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Look: Virtual reality brings Pompeii back to life and reveals hidden messages of ancient Rome

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When Mt. Vesuvius erupted in A.D. 79, the Roman city of Pompeii — and many of its residents — were buried under layers of volcanic ash.

The volcanic matter preserved much of Pompeii’s remains.

Almost two millennia after the disaster, researchers still study the ruins of the city as a window into ancient Roman life and architecture.

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One research team took a creative approach. They modeled a house from Pompeii in VR and invited participants to tour it.

Digital Archaeology Lab/Humanities Lab/Motion Capture Studio/Lund University

Digital Archaeology Lab/Humanities Lab/Motion Capture Studio/Lund University

In a new study in the journal Antiquity, researchers recruited 5 participants to view their VR reconstruction of the House of the Greek Epigrams, a building known for its elaborate frescoes.

Danilo M. Campanaro & Giacomo Landeschi/Antiquity Publications Ltd

The researchers had participants wander the VR house while they tracked their gaze.

They wanted to see which features caught the participants’ eyes the most. Larger dots in this image represent spots that participants fixated on longer.

Here’s a sample of the inside of the house, complete with reconstructed artworks.

Digital Archaeology Lab/Humanities Lab/Motion Capture Studio/Lund University

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Roman architects were known to employ a number of visual tricks and techniques to make buildings seem grander — in turn representing the societal status of the person who lived there.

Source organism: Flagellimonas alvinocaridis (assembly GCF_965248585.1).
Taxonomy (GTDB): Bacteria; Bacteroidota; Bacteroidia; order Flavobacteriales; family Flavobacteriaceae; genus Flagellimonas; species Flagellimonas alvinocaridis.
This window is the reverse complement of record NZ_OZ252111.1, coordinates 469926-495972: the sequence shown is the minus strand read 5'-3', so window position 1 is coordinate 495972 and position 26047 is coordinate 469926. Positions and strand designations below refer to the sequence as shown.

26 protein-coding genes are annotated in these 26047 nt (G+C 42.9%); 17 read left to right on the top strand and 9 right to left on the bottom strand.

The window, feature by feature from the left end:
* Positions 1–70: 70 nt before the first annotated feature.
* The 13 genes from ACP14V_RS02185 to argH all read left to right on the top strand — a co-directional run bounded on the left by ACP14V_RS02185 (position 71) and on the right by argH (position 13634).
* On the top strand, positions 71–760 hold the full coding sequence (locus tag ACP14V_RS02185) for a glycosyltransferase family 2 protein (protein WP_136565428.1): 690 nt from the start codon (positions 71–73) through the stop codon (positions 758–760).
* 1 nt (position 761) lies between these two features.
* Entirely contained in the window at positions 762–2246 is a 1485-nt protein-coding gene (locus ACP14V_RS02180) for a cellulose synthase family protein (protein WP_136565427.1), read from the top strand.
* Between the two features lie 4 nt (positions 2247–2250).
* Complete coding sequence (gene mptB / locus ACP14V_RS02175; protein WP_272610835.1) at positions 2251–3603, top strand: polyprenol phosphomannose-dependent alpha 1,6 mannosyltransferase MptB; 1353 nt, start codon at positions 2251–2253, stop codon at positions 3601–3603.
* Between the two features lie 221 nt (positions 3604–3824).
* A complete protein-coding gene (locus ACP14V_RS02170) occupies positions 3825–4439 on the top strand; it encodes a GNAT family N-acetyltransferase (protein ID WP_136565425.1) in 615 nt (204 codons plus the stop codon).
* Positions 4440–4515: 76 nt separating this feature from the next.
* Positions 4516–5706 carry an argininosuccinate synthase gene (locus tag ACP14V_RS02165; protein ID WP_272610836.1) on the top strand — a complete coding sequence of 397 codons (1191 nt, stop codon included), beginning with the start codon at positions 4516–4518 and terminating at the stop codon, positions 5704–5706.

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“The results of this study show how the owner of the house stimulated the visitor's senses to convey a message about its power and wealth.”

Danilo Marco Campanaro, study co-author, in a statement.

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Studying how modern observers view homes in Pompeii could uncover techniques and messages that are literally hidden in the walls.

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The researchers write that this type of dynamic house-viewing could be used in future studies that seek to understand how architecture appealed to the senses to convey a person’s status and power in the ancient world.

And the researchers don’t want to stop at sight. In the future, 4D models of historic landmarks could open doors to the experiences of ancient peoples.

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“The next step in this study could be to overlap the results with multisensory research that includes olfaction and auditory involvement.”

Giacomo Landeschi, study co-author, in a statement.

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